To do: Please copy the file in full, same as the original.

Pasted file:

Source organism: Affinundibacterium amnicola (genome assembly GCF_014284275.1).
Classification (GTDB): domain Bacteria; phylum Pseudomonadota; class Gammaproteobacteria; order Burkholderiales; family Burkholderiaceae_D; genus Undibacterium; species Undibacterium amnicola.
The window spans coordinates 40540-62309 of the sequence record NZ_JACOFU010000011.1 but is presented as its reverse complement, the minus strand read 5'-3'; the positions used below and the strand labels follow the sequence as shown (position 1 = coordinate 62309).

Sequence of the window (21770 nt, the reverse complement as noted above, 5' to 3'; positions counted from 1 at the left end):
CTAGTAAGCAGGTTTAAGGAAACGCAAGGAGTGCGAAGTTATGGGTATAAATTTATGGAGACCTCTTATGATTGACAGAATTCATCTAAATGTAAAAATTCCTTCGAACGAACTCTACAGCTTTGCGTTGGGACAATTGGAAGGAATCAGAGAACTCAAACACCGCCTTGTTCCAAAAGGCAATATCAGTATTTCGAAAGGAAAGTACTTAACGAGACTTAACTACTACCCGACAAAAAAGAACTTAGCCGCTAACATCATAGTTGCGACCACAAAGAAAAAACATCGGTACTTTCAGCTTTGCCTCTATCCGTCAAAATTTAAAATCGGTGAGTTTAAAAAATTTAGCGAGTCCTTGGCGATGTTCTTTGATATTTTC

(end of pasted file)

Source organism: Affinundibacterium amnicola (genome assembly GCF_014284275.1).
Classification (GTDB): domain Bacteria; phylum Pseudomonadota; class Gammaproteobacteria; order Burkholderiales; family Burkholderiaceae_D; genus Undibacterium; species Undibacterium amnicola.
The window spans coordinates 40540-62309 of the sequence record NZ_JACOFU010000011.1 but is presented as its reverse complement, the minus strand read 5'-3'; the positions used below and the strand labels follow the sequence as shown (position 1 = coordinate 62309).

Sequence of the window (21770 nt, the reverse complement as noted above, 5' to 3'; positions counted from 1 at the left end):
CTAGTAAGCAGGTTTAAGGAAACGCAAGGAGTGCGAAGTTATGGGTATAAATTTATGGAGACCTCTTATGATTGACAGAATTCATCTAAATGTAAAAATTCCTTCGAACGAACTCTACAGCTTTGCGTTGGGACAATTGGAAGGAATCAGAGAACTCAAACACCGCCTTGTTCCAAAAGGCAATATCAGTATTTCGAAAGGAAAGTACTTAACGAGACTTAACTACTACCCGACAAAAAAGAACTTAGCCGCTAACATCATAGTTGCGACCACAAAGAAAAAACATCGGTACTTTCAGCTTTGCCTCTATCCGTCAAAATTTAAAATCGGTGAGTTTAAAAAATTTAGCGAGTCCTTGGCGATGTTCTTTGATATTTTC